June 2, 1857
Close Window June 2005


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paragraph ending graphic Clergy Corner paragraph ending graphic Summer Fun @ CCNB
paragraph ending graphic Around the Parish paragraph ending graphic Sunday Afternoon Opera
paragraph ending graphic Vestry Notes paragraph ending graphic Meals on Wheels
paragraph ending graphic Women of Christ Church paragraph ending graphic Heritage Singers
paragraph ending graphic Search Committee Update paragraph ending graphic Apology
paragraph ending graphic Get Ready for the Fair paragraph ending graphic Parish Register
Clergy Corner

Since my return from the Holy Land, a number of you have asked about my impressions of the current state of things with regards to the Christians resident in that place. My private response has been “it’s the best of times, it’s the worst of times...” But a few weeks ago our group got to sit down with a very prominent Palestinian Christian and ask him that very same question. What follows is a little of the substance of our conversation with the Right Reverend Riah Abu El-Assai, the Anglican (Episcopal) Bishop in Jerusalem.

My overriding impression of Bishop Riah is that he is a much larger man than his five and a half feet let on. He introduced himself as an “Arab Palestinian Christian Anglican Israeli” and that gave me the first hint that he is a man of many sides. All those descriptions are true: he is an Arab, born in Palestine of Christian parents, and he holds an Israeli passport. He also happens to be a cradle Anglican. And as the Anglican Bishop in Jerusalem he is charged with a special kind of mission: to be a strong, yet reasonable voice and advocate for a disenfranchised minority in that troubled land.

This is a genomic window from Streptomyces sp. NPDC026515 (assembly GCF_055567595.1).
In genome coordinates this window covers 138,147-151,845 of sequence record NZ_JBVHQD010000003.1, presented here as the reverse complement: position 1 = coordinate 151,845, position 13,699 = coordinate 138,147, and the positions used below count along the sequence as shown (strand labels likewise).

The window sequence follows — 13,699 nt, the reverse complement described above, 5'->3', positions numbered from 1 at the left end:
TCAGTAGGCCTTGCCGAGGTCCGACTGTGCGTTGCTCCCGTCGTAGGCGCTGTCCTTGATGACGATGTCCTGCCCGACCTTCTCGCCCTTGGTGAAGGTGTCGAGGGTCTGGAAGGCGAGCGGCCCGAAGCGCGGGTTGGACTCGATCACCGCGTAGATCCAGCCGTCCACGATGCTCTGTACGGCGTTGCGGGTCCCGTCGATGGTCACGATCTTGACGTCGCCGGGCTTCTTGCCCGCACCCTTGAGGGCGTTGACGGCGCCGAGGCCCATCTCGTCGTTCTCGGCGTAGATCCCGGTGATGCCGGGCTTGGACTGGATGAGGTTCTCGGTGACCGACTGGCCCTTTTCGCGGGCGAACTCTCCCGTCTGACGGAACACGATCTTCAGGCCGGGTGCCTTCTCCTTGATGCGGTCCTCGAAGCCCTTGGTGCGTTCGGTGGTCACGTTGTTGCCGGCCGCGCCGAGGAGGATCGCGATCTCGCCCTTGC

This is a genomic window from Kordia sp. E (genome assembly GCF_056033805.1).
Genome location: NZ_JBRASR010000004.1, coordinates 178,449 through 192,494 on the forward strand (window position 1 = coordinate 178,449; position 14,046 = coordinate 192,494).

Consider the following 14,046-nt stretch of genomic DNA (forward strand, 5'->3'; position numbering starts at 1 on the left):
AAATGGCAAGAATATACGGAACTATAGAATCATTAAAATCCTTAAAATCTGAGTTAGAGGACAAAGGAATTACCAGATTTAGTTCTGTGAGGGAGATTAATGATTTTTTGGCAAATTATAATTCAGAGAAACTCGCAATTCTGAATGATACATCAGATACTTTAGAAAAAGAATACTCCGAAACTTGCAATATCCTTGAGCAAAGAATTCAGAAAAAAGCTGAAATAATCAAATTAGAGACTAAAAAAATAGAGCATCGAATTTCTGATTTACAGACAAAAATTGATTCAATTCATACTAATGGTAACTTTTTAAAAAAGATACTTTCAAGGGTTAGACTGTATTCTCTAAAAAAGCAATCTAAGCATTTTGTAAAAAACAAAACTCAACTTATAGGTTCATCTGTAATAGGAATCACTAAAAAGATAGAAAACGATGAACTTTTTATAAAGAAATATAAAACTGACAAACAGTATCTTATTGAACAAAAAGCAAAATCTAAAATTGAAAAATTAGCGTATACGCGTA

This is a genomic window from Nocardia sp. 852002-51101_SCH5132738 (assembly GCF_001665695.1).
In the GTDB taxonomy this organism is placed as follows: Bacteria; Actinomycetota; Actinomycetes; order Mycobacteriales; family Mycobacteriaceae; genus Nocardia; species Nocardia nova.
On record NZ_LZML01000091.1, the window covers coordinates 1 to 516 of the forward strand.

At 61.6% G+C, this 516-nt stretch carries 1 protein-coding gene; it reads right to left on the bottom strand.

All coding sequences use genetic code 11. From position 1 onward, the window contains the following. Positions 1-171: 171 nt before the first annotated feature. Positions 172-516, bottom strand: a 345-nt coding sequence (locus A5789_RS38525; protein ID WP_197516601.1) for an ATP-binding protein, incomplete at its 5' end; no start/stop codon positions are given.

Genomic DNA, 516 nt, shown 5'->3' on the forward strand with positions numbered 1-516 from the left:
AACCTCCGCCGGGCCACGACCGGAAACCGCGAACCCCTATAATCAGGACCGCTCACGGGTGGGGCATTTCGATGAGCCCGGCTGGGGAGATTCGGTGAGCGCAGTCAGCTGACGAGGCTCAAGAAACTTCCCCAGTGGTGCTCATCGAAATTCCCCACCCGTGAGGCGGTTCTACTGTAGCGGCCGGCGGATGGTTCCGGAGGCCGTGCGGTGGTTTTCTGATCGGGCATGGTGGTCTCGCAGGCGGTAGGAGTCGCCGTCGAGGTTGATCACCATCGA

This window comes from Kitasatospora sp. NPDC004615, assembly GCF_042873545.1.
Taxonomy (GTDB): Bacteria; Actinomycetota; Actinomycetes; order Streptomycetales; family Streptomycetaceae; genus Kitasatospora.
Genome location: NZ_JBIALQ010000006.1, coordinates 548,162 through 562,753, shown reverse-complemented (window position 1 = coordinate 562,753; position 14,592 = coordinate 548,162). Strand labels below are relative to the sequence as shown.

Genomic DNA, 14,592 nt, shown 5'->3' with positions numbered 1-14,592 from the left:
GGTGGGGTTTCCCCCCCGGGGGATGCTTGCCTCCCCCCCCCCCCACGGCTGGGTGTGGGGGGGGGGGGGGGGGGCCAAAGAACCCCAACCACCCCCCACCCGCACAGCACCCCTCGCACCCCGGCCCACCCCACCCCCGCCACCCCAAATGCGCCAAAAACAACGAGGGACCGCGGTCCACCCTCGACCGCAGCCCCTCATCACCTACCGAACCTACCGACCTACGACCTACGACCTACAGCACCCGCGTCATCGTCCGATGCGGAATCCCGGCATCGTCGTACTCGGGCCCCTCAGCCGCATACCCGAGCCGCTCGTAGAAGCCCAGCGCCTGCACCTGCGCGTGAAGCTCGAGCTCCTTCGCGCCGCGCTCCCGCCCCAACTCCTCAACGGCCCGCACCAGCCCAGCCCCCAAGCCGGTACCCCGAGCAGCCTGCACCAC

He speaks with pride about the work of his diocese - and the ways in which they deliberately try and get involved in as much of society as they can. They operate schools for all ages and faiths and hospitals are open to everyone in need. Indeed, the Anglican school in his hometown of Nazareth is reputed to be one of the finest schools in the region and has a student body of Jews, Christians and Muslims. With an incredibly small number of people, they are able to do what the church in every part of the world does: take care of the most basic needs of those who are most in need. To hear him talk about the weekly rounds of confirmations, ordinations and parish visits, one gets the sense that the church there is in many ways quite “normal.” But, as his diocese covers all of Palestine, Jordan and parts of Syria, being able simply to show up for these events is sometimes as much of a miracle as those of our Lord. He recounted one instance where an 18 year old Israeli passport officer refused to let him travel to a church meeting in Egypt simply because he “had been doing a lot of traveling lately.”

Restrictions on movement are not unique to the Bishop, of course. All Palestinians face great difficulty in moving from place to place. Our bus driver for most of our time in Israel lives with his family just outside of Jerusalem in Bethany. Far enough outside of Jerusalem, though, to land on the wrong side of the now infamous “Wall” the Israelis are erecting all along their border with the Palestinian territories. In order to travel the few miles into the city and pick up his passengers, our driver needed to plan on spending HOURS at an Israeli-run check point.